5. In AL 280-286, directly discussing sex education for youth, I did not see any acknowledgement, indeed not even a mention, that parents have rights in this important area. Perhaps that is to be gleaned from comments about parents made elsewhere in AL. 

These observations are dead on target -- but Peters' weakens his critique through the use of phraseology such as "I fear this is" or "Francis seems to." The pope's application of Gaudium et spes 51 certainly is a wresting of the Church's teaching, and the pope does compare if not morally equate periodic abstinence from conjugal relations with "the angst public adulterers experience when the cease engaging in illicit sexual intercourse."

To understand the enormity of Francis' teachings, compare and contrast Amoris laetitia 300-310 with Pope John Paul II's Familiaris consortio 84. The doctrine and discipline that persons living in a persistent, objective state of adultery may not receive Holy Communion is not found anywhere in the pope's exhortation. On the contrary, Amoris laetitia 301 and footnote 351 contradict the Church's doctrine on this point, falsely claiming that  it "can no longer simply be said that all those in any 'irregular' situation are living in a state of mortal sin and are deprived of sanctifying grace," even though it certainly has always been and still is Catholic doctrine that all couples living together and engaging in sexual activity outside of a valid marriage are indeed objectively in a state of mortal sin and are deprived of sanctifying grace, regardless of what the pope has said. Again, the Church's teaching, "Contracting a new union, even if it is recognized by civil law, adds to the gravity of the rupture: the remarried spouse is then in a situation of public and permanent adultery" (CCC 2384), is nowhere explicitly affirmed in the exhortation.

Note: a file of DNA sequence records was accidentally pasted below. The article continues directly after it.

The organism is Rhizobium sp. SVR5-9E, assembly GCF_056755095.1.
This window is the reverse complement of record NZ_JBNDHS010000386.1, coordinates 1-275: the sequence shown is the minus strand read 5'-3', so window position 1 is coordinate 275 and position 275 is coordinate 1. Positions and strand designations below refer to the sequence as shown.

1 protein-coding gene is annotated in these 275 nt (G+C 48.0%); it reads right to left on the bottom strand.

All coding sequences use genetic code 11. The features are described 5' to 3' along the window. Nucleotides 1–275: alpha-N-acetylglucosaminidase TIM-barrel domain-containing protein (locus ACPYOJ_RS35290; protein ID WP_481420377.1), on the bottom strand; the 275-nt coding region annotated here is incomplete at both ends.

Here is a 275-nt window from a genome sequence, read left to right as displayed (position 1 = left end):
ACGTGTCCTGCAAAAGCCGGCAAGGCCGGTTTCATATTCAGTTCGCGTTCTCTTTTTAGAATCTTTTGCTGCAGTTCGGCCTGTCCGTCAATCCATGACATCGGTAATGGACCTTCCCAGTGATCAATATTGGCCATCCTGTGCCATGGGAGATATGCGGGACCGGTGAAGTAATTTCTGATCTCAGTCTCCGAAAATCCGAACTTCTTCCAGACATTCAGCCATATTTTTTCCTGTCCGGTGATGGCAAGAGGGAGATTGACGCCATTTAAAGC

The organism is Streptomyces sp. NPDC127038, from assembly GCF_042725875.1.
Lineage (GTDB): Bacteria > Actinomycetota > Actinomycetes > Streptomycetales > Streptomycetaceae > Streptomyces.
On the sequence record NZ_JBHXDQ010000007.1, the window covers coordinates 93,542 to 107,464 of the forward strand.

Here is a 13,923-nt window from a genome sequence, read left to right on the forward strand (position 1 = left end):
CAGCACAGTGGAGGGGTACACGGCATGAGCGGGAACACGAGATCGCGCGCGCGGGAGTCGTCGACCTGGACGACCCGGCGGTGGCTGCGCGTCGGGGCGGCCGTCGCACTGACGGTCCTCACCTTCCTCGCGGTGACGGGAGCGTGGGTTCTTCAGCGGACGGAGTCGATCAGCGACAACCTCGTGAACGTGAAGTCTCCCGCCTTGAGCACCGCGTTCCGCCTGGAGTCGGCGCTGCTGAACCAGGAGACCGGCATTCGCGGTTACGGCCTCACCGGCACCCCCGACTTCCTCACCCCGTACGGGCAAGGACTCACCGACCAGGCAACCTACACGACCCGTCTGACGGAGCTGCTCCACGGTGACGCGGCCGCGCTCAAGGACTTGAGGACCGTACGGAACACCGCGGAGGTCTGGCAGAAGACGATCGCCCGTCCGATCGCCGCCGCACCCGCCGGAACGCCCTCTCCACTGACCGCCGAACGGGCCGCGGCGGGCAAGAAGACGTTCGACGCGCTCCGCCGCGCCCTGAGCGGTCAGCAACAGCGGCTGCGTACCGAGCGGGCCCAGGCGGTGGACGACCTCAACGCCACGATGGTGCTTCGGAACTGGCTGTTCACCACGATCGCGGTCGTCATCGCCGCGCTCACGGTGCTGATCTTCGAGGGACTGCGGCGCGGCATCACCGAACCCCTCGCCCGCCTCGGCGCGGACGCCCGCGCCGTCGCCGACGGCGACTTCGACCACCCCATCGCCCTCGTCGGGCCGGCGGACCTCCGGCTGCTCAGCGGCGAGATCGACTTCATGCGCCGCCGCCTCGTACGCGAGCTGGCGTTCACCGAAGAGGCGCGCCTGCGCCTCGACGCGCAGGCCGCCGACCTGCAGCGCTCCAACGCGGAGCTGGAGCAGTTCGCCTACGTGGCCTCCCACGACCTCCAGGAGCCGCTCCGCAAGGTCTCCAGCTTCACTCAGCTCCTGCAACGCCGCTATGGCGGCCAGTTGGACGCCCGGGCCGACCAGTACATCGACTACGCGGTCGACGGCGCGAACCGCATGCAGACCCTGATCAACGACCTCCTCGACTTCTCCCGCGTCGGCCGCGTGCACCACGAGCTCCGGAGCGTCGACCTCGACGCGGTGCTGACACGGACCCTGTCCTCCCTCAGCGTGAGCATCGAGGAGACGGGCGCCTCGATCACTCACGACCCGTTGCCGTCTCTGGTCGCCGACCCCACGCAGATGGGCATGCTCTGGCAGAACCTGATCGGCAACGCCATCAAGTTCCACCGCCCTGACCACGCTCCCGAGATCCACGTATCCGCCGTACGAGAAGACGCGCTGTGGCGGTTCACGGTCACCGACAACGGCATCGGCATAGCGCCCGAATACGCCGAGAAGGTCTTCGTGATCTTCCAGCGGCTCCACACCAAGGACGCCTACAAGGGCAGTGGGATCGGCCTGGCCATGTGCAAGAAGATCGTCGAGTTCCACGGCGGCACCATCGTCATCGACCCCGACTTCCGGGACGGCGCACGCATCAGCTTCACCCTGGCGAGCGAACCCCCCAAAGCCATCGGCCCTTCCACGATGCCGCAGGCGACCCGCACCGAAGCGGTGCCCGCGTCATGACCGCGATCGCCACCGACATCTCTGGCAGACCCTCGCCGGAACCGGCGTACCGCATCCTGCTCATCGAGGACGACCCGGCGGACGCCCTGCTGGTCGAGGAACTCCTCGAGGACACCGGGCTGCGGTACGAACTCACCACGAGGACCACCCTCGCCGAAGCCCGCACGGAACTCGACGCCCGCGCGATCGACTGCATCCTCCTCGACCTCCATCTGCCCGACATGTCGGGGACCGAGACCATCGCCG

To these criticisms we must add our objection against Amoris laetitia 301's general principles, which are corrosive to all sacramental discipline. Indeed, in light of the pope's reflections there, how could the Church bar anyone from receiving Communion? Also objectionable is the pope's reference to some people being "in a concrete situation which does not allow him or her to act differently and decide otherwise without further sin," as if the Law of Christ regarding marriage and divorce cannot be obeyed -- something that contradicts paragraph 297, which affirms that "the fullness of God’s plan . . . is always possible by the power of the Holy Spirit."

That is not the only place where, calling to mind James 1:8, the exhortation contradicts not only the Faith but itself -- for, as Voice of the Family has pointed out, the exhortation first classifies sodomitic couplings among "the great variety of family situations" (AL 53) before rejecting the claim that sodomitic relationships are similar or analogous to marriages and families (AL 251), while also accepting the spurious premises of "gender theory" (AL 56) before going on to criticize it!

So, on the one hand, we have the Church's doctrine as expressed in documents such as Familiaris consortio and the Catechism of the Catholic Church.  On the other hand, we have Pope Francis' teaching in Amoris laetitia.

The exhortation is effectively a sustained and wholesale assault on the Faith. With tears, I must say that Holy Mother Church has reproved and even condemned some of her popes for this sort of thing.

God have mercy on His Holy Church.